Description:

FIELD OF THE INVENTION

[0001] This invention relates to a water supply system for multiple dwelling units, e.g. individual apartment units in a multi-apartment building.

BACKGROUND AND SUMMARY OF THE INVENTION

[0002] In many present day apartment buildings a central hot water is employed for supplying hot water to the various individual dwelling units (apartments). One problem for the building owner is that it is difficult to know, or determine, the hot water consumption for each individual apartment. One apartment occupant might use a relatively large quantity of hot water, while another apartment occupant might use substantially less hot water. This is somewhat unfair to those apartment residents that tend to economize on hot water usage.

[0003] A somewhat similar situation exists with regard to cold water consumption. Usually the cold water coming into the building passes through a single water meter before it is distributed to various branch lines leading to the various apartment units. Some of the cold water is sent to the central water heater, where it is heated before being distributed to the apartment units. Most of the incoming cold water is sent directly from the single water meter to the various points of usage (primarily the apartment units). The main meter at the building water intake provides information only on the cold water flow into the building. The meter is used by the water utility company as a basis for billing the building owner for the total water usage by all the building tenants and cannot be used as a basis for determining individual tenant usage of cold or hot water.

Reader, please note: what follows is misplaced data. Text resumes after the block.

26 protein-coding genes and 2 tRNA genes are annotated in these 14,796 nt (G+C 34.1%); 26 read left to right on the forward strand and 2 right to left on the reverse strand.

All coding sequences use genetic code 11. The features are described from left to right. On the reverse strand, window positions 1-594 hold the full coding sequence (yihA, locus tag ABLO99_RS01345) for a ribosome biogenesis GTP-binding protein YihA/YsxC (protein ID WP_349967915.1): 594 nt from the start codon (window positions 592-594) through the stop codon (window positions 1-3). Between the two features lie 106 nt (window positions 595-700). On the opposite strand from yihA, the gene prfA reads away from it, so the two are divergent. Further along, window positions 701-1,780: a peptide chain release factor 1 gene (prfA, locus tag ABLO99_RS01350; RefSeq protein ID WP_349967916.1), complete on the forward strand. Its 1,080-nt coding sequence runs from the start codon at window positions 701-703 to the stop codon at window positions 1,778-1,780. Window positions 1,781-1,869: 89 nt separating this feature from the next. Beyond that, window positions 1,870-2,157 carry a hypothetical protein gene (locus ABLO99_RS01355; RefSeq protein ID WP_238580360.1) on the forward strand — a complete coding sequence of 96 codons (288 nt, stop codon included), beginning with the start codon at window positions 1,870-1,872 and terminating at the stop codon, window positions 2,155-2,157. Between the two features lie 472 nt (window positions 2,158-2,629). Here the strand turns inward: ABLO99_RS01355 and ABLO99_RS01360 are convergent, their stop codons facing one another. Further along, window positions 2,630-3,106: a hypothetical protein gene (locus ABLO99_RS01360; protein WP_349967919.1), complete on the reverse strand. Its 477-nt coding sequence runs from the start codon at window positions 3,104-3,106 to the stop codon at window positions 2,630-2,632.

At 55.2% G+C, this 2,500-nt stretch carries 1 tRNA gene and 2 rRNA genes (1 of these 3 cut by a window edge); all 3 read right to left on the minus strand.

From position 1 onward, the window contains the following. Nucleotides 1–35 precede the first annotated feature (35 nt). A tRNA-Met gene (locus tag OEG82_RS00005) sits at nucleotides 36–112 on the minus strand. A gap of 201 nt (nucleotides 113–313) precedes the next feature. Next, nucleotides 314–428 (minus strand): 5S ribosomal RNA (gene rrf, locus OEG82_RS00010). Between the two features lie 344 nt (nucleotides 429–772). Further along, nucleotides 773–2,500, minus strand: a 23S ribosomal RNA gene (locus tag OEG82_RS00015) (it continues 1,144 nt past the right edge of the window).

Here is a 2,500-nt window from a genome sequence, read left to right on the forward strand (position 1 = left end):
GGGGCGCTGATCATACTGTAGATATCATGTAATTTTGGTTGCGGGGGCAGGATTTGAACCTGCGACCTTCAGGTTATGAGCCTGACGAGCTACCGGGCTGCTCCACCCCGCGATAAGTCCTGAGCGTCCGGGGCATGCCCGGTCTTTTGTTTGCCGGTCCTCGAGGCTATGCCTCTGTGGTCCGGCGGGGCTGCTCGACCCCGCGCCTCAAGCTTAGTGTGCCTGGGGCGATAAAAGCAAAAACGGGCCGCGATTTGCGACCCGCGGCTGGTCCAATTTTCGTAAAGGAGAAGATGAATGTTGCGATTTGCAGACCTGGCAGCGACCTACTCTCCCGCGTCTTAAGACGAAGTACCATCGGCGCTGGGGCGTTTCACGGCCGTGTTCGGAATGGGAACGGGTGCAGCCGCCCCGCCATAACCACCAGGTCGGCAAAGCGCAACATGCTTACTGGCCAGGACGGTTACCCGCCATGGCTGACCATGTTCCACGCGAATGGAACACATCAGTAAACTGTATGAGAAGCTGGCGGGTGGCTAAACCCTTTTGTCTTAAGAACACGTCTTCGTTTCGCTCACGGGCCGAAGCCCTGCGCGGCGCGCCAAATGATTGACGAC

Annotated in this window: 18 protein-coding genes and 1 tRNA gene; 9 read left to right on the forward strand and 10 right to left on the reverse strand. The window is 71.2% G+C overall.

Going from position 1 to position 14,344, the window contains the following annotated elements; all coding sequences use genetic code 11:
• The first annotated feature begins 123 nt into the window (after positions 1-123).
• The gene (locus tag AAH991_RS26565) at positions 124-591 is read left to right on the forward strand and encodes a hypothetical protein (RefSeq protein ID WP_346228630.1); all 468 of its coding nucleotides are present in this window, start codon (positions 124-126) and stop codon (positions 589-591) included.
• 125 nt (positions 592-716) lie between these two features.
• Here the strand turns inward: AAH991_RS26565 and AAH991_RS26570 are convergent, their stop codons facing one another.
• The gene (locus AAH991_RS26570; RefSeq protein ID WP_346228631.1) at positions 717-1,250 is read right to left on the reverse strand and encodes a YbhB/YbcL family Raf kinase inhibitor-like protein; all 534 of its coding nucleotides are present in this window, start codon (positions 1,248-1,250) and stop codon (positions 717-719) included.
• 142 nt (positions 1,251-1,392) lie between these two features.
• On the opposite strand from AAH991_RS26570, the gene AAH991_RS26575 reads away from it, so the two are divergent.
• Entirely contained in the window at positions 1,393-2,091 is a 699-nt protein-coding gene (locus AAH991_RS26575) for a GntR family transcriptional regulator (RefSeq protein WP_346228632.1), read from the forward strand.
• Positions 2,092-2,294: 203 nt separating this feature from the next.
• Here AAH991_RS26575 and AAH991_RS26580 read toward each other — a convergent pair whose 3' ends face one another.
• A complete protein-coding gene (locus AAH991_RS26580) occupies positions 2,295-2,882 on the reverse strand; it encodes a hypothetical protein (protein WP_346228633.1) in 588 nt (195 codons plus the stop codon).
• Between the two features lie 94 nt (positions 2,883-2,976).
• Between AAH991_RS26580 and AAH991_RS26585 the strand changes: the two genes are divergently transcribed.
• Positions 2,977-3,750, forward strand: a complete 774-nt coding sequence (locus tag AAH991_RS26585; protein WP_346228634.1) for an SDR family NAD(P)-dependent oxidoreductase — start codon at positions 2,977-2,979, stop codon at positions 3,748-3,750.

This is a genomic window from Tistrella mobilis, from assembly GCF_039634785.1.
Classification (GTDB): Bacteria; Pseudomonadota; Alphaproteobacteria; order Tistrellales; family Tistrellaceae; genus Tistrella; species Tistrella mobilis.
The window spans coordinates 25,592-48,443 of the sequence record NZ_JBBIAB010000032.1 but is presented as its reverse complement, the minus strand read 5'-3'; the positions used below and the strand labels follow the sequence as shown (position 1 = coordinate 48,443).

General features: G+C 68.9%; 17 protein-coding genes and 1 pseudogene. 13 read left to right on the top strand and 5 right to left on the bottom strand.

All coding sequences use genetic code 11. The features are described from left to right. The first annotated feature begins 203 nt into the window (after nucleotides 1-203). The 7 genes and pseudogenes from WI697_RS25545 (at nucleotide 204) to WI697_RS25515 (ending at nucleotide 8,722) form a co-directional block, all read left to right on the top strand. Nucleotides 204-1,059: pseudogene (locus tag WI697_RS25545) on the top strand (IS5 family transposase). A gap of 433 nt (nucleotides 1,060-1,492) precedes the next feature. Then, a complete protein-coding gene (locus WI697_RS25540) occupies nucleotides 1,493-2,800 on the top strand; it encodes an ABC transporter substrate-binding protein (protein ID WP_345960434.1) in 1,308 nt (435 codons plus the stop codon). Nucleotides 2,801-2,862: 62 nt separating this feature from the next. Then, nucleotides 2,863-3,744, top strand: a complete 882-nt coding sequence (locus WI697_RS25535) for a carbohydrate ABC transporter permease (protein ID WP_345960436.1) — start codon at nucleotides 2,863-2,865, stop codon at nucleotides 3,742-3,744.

[0004] In addition to the “individual tenant water usage” problem, there is also a problem relating to water leakage. In a multi-apartment building it can be difficult for the building owner to detect water leakage in any particular apartment unit. As a practical matter, the building owner or building superintendent cannot go freely or at will into every apartment, on a daily or weekly basis, to inspect the faucets, shower heads, toilets, etc., for slow leakage. Unless an individual apartment tenant reports a leakage condition, the leak can remain undetected for a considerable length of time. Such leakage of water (particularly hot water) can represent a considerable economic loss over time, to the building owner and/or to the building tenants (in the form of higher rents). Water leakage can also be an environmental concern, since the total water resource of the country is, to a certain extent finite and limited.